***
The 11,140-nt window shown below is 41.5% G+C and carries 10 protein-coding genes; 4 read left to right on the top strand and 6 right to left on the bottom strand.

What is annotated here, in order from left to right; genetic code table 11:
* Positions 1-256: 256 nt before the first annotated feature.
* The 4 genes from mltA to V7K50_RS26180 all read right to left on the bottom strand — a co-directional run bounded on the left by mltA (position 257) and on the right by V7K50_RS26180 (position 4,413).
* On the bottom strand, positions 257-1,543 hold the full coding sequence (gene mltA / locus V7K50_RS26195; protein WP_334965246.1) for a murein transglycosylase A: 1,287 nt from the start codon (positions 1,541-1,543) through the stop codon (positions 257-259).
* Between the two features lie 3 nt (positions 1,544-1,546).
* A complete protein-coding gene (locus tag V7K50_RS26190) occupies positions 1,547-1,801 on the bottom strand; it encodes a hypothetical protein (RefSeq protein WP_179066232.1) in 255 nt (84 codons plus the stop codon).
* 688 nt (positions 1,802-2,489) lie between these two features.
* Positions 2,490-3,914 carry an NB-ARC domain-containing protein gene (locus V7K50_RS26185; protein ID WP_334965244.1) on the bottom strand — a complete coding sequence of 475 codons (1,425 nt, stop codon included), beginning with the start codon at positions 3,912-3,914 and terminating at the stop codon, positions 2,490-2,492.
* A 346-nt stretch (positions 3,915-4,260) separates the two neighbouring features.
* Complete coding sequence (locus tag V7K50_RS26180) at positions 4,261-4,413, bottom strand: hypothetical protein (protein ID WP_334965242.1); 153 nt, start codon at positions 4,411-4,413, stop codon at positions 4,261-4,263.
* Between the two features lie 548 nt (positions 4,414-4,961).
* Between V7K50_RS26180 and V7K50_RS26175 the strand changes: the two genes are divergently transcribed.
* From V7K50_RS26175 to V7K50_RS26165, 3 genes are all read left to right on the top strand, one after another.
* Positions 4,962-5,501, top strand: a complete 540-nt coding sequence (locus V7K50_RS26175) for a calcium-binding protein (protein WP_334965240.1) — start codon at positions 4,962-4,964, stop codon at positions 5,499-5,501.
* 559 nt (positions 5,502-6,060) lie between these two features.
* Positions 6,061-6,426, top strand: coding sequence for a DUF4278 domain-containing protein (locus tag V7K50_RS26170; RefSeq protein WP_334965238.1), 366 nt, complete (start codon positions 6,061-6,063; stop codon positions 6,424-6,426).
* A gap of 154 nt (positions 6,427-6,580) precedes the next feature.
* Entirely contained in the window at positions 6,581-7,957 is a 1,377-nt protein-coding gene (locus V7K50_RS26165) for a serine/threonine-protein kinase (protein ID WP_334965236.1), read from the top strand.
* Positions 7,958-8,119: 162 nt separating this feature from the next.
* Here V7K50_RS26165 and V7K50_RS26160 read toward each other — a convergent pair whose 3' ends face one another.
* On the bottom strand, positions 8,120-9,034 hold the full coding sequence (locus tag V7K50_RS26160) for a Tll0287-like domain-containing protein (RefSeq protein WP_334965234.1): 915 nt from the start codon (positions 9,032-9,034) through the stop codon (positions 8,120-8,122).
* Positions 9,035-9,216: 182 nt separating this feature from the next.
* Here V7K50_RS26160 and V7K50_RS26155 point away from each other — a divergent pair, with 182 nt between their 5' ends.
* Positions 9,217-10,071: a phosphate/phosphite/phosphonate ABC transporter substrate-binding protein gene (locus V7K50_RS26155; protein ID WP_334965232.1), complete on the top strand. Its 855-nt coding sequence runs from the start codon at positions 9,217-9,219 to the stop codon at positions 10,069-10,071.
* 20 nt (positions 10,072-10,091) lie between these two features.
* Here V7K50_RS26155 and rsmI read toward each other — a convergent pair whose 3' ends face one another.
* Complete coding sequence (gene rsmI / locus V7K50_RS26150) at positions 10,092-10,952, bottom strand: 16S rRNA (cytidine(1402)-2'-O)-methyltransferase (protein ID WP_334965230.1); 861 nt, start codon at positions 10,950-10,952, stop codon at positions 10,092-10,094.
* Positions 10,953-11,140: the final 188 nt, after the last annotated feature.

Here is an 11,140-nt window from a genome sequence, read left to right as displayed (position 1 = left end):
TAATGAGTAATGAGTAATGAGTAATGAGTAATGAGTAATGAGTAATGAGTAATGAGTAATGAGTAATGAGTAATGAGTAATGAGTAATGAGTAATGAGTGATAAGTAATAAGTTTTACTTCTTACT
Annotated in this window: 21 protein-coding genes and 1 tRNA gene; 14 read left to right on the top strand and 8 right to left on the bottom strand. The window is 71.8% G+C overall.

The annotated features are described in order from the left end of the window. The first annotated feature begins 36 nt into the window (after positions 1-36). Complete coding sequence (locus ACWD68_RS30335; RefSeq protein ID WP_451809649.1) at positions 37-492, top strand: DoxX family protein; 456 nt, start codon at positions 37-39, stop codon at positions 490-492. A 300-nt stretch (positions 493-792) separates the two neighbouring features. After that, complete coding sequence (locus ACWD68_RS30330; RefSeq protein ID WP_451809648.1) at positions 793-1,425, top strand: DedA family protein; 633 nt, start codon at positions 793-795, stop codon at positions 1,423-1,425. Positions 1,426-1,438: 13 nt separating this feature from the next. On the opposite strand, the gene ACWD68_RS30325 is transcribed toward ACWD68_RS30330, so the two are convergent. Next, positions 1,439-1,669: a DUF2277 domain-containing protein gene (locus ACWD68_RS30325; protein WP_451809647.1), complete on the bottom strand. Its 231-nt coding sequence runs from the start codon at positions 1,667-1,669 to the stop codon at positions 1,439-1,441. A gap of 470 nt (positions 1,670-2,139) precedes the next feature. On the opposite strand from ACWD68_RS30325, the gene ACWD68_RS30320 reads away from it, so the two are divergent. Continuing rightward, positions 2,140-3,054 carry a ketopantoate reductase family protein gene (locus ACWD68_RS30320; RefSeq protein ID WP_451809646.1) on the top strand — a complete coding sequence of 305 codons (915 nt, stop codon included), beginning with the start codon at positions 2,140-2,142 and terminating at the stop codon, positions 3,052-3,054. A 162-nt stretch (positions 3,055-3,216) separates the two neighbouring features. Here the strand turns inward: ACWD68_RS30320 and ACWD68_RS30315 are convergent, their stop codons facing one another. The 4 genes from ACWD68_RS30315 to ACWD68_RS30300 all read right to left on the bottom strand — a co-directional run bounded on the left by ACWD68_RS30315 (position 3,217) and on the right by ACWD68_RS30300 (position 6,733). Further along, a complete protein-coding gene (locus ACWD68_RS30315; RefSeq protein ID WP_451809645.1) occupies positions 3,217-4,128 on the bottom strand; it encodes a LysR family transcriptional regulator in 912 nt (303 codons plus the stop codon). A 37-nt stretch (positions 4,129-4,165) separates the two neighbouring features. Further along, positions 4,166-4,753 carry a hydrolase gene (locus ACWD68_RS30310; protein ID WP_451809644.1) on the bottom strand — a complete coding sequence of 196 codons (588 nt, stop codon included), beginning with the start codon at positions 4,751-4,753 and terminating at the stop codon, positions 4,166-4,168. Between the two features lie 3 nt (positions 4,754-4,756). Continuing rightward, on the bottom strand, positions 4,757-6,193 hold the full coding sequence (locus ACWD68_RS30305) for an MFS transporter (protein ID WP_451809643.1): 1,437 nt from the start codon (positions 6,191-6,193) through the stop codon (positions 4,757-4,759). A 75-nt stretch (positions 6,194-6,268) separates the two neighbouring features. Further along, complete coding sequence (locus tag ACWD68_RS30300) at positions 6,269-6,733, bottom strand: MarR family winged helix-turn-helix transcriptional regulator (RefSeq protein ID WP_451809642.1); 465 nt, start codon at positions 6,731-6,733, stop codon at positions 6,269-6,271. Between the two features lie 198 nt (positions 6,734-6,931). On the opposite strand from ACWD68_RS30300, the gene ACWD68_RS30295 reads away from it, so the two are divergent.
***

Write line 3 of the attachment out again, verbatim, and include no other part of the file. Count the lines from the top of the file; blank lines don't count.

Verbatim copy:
* Positions 1-256: 256 nt before the first annotated feature.